Occupied Jerusalem: In a tight race for re-election, Israel’s prime minister has gotten a welcome lift from his friend in the White House.
Benjamin Netanyahu’s campaign speeches, billboards and social media videos have all heavily featured President Donald Trump’s image, statements and pro-Israel actions as endorsements of the long-seated prime minister.
Drawing inspiration from Trump, Netanyahu has dismissed a corruption case against him as a “witch hunt” and his Likud party has launched a weekly webcast to counter what it claims is “fake news” broadcast by mainstream media.
For Netanyahu, the close ties with Trump are a welcome change after eight frosty years with the Obama administration, which repeatedly clashed with the prime minister over his policies toward the Palestinians and his opposition to the nuclear agreement with Iran.
Upon taking office two years ago, Trump quickly reversed course and established a tight relationship with Netanyahu.
This has yielded benefits for Netanyahu on the campaign trail.
In the run-up to Tuesday’s vote, Netanyahu has hosted Secretary of State Mike Pompeo, visited Trump in the White House and received American recognition of Israeli sovereignty over the Occupied Golan Heights, which Israel seized from Syria during the 1967 War.
Those moves are seen as an unspoken US endorsement of Netanyahu, and in Israel, having close ties with whoever occupies the White House is seen as a major asset.
Trump enjoys strong support among Israelis, 69 per cent of whom expressed confidence in the president’s ability “to do the right thing regarding world affairs,” according to a Pew Research Center poll published in October.
That support largely springs from Trump’s recognition of Occupied Jerusalem as Israel’s capital and the opening of the US Embassy there.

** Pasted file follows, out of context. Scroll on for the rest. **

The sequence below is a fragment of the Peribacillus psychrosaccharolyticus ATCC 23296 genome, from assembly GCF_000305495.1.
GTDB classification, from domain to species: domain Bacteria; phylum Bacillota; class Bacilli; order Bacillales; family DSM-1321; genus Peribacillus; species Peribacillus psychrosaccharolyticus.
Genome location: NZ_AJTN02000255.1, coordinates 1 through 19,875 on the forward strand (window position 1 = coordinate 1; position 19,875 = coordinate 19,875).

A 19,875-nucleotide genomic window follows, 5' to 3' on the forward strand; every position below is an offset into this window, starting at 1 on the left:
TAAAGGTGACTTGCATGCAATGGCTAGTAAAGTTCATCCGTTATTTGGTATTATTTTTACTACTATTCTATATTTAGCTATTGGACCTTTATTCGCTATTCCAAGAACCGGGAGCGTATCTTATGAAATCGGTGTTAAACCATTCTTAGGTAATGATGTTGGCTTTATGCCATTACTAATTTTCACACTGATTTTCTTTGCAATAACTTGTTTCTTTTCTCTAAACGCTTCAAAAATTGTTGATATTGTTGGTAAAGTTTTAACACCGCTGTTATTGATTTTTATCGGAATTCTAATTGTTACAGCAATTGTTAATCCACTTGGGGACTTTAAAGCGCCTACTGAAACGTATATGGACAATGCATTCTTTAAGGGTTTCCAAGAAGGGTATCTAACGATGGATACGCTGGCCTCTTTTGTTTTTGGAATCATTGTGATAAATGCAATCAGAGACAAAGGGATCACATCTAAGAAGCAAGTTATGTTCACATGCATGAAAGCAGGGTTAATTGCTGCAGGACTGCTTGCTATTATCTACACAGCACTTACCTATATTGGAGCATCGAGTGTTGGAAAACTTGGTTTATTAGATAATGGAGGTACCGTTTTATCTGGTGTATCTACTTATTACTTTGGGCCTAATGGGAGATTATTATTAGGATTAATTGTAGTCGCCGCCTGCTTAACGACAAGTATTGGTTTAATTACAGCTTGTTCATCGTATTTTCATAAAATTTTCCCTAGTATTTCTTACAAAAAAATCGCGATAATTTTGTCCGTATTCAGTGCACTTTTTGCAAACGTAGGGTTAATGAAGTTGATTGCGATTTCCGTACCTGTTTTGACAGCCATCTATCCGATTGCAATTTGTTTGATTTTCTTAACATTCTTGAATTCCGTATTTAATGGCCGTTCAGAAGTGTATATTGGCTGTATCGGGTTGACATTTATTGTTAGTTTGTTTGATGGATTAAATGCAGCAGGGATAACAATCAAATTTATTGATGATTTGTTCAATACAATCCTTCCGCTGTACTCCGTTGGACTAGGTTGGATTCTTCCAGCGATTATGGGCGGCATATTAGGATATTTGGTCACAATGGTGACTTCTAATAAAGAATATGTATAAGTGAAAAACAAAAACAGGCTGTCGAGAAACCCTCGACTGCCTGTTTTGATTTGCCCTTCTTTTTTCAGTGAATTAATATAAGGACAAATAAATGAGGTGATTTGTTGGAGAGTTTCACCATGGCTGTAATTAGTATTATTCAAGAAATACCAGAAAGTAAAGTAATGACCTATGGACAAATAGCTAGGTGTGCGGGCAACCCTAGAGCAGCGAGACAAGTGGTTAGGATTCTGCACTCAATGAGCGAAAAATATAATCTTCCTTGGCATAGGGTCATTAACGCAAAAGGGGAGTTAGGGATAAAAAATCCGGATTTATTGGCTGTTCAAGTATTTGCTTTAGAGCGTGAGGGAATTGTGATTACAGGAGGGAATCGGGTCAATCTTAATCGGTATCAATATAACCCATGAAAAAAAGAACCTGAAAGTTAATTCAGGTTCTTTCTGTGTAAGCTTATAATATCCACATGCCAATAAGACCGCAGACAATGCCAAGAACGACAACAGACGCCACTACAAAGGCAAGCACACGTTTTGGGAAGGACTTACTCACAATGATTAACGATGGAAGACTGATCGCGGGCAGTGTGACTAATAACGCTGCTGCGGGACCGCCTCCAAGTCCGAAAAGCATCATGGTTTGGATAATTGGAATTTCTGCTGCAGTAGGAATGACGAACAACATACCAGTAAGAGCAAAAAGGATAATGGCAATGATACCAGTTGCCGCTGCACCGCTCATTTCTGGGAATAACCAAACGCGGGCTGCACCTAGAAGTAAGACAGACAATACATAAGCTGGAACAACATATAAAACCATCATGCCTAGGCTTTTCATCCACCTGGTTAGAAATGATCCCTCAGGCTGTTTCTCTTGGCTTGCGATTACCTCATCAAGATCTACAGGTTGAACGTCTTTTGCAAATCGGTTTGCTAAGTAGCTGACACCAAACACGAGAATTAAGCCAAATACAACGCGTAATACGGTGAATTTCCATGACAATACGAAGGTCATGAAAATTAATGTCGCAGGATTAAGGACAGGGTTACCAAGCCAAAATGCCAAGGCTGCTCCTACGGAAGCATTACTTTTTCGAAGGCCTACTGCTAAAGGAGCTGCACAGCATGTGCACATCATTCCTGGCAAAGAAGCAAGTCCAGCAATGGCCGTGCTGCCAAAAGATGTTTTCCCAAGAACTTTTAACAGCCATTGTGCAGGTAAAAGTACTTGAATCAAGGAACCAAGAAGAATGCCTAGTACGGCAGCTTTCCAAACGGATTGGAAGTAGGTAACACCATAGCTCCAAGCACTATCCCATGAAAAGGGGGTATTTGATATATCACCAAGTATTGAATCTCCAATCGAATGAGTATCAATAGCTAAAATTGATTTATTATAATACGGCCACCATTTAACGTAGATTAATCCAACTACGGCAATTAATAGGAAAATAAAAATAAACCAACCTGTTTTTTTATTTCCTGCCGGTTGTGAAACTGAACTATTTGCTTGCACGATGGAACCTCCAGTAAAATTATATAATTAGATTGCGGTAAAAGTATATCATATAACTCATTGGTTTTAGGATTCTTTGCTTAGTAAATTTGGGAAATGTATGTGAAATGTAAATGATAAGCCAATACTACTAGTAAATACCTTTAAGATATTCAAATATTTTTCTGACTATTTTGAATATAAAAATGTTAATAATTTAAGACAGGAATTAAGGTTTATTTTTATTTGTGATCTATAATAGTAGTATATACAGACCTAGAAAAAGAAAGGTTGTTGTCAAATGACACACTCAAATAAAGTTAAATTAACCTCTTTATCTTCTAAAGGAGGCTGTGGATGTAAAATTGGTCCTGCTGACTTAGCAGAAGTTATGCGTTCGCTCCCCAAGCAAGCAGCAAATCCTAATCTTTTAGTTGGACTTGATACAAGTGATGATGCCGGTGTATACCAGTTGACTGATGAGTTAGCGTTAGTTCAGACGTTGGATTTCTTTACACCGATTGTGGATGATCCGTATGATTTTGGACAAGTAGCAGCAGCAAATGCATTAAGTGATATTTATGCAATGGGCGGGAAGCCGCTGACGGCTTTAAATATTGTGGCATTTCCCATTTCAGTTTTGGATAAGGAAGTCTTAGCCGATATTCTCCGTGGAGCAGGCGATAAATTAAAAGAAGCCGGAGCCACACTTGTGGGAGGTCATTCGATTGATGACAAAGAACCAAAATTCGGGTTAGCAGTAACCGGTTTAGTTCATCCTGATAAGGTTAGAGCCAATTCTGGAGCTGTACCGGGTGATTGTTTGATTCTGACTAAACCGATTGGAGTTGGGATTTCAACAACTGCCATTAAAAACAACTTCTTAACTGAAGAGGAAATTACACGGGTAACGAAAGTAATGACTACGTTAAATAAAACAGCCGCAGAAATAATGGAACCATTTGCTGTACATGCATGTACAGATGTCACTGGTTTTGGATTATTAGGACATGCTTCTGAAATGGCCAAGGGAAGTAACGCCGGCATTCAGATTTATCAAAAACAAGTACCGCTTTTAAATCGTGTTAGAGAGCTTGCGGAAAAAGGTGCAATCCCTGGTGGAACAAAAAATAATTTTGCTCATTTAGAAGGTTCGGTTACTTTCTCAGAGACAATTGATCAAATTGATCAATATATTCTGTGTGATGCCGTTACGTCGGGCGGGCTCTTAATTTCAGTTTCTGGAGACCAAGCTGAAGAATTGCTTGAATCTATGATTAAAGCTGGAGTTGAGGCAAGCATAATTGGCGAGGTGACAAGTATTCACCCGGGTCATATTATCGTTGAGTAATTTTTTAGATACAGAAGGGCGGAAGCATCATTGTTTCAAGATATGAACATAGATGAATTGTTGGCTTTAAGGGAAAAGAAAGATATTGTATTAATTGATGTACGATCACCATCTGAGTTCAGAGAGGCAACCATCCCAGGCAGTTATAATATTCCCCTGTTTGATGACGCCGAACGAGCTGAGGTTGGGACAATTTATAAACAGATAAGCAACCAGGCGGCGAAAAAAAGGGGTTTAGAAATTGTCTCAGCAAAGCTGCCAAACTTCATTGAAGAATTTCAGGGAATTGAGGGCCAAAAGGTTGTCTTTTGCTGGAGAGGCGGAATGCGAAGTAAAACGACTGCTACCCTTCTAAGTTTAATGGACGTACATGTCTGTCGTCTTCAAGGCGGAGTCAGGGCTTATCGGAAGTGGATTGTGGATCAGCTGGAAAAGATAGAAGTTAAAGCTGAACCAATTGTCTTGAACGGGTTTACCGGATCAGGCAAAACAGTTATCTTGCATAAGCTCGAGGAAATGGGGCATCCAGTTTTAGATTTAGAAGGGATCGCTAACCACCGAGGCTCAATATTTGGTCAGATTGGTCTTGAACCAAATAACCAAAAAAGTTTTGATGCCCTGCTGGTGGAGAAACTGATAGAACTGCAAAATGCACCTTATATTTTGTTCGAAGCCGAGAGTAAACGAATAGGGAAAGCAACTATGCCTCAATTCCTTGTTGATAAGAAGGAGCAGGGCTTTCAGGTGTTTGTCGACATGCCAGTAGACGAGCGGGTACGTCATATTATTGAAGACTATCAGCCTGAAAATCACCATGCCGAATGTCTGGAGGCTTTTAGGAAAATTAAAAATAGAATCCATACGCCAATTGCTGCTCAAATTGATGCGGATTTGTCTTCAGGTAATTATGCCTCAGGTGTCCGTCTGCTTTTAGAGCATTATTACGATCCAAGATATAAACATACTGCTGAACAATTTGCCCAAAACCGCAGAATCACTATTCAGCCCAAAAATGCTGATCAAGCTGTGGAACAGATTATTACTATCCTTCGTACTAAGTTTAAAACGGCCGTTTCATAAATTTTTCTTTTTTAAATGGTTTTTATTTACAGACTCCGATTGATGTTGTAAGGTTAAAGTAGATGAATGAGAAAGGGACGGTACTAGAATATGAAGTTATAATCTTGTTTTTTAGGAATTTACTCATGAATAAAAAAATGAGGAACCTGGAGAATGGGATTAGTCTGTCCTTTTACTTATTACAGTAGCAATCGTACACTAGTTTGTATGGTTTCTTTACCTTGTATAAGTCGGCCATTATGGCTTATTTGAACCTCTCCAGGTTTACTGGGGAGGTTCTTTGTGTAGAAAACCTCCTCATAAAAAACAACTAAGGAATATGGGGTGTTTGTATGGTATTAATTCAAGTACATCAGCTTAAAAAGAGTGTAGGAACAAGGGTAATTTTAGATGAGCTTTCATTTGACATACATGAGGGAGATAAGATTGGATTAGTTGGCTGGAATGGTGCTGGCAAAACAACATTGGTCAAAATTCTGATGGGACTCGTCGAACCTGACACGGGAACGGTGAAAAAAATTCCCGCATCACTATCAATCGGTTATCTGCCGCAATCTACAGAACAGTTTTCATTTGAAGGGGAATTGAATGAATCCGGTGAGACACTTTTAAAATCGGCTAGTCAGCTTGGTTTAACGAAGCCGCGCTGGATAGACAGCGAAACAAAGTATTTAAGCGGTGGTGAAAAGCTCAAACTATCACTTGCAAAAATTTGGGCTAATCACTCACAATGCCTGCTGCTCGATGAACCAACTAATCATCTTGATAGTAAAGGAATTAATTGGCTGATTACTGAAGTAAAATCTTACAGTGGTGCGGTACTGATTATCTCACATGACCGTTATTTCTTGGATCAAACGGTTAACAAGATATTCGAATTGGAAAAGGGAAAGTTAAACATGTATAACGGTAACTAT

Trump’s withdrawal from the Iran nuclear deal and his decision to slash US aid to the Palestinians are also popular among Israelis.
A YouTube ad published April 1 strings together Trump statements from recent years extolling Netanyahu’s leadership as a “great prime minister.”
“Benjamin Netanyahu, there’s nobody like him,” Trump says in a clip taken from a 2013 video.
Building-sized billboards in Occupied Jerusalem and Tel Aviv show the two leaders shaking hands.
A poll conducted by the Israel Democracy Institute found that 63 per cent of Israelis “believe that Netanyahu’s standing in the current election campaign will be strengthened by the US recognition” of the annexation of the Occupied Golan Heights. The survey interviewed 603 people and had a margin of error of 4.1 percentage points.
The April 9 election is widely seen as a referendum on Netanyahu’s decade-long rule.
Longest serving premier?
Netanyahu seeks a fourth consecutive term in office as Israel’s leader. If re-elected, he will become the country’s longest serving prime minister, outstripping its founding father, David Ben Gurion.
The prime minister’s campaign has steamed ahead despite Attorney General Avichai Mandelblit’s recommendation last month that Netanyahu be indicted for a series of corruption charges.
With less than a week to go, opinion polls give Netanyahu a slight edge in the race.
But he faces major opposition from his former army chief of staff, Benny Gantz.